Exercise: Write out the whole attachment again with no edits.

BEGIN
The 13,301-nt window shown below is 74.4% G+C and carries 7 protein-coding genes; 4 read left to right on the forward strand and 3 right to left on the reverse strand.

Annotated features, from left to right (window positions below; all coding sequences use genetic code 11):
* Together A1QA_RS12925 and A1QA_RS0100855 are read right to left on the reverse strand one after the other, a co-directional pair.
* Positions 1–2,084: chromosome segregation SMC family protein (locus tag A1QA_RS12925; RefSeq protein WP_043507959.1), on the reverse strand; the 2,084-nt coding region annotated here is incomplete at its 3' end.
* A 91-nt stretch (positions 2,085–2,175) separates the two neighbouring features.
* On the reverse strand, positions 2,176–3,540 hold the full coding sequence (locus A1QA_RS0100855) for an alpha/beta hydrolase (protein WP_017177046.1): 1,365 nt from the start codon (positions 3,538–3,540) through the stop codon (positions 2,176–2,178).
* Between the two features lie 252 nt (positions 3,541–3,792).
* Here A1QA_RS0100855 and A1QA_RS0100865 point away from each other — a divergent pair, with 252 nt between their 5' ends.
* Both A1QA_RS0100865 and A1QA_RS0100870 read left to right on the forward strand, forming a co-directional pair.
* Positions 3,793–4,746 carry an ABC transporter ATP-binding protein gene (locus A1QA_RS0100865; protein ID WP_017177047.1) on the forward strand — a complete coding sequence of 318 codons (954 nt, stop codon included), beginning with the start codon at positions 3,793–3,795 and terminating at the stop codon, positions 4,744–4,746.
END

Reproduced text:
The 13,301-nt window shown below is 74.4% G+C and carries 7 protein-coding genes; 4 read left to right on the forward strand and 3 right to left on the reverse strand.

Annotated features, from left to right (window positions below; all coding sequences use genetic code 11):
* Together A1QA_RS12925 and A1QA_RS0100855 are read right to left on the reverse strand one after the other, a co-directional pair.
* Positions 1–2,084: chromosome segregation SMC family protein (locus tag A1QA_RS12925; RefSeq protein WP_043507959.1), on the reverse strand; the 2,084-nt coding region annotated here is incomplete at its 3' end.
* A 91-nt stretch (positions 2,085–2,175) separates the two neighbouring features.
* On the reverse strand, positions 2,176–3,540 hold the full coding sequence (locus A1QA_RS0100855) for an alpha/beta hydrolase (protein WP_017177046.1): 1,365 nt from the start codon (positions 3,538–3,540) through the stop codon (positions 2,176–2,178).
* Between the two features lie 252 nt (positions 3,541–3,792).
* Here A1QA_RS0100855 and A1QA_RS0100865 point away from each other — a divergent pair, with 252 nt between their 5' ends.
* Both A1QA_RS0100865 and A1QA_RS0100870 read left to right on the forward strand, forming a co-directional pair.
* Positions 3,793–4,746 carry an ABC transporter ATP-binding protein gene (locus A1QA_RS0100865; protein ID WP_017177047.1) on the forward strand — a complete coding sequence of 318 codons (954 nt, stop codon included), beginning with the start codon at positions 3,793–3,795 and terminating at the stop codon, positions 4,744–4,746.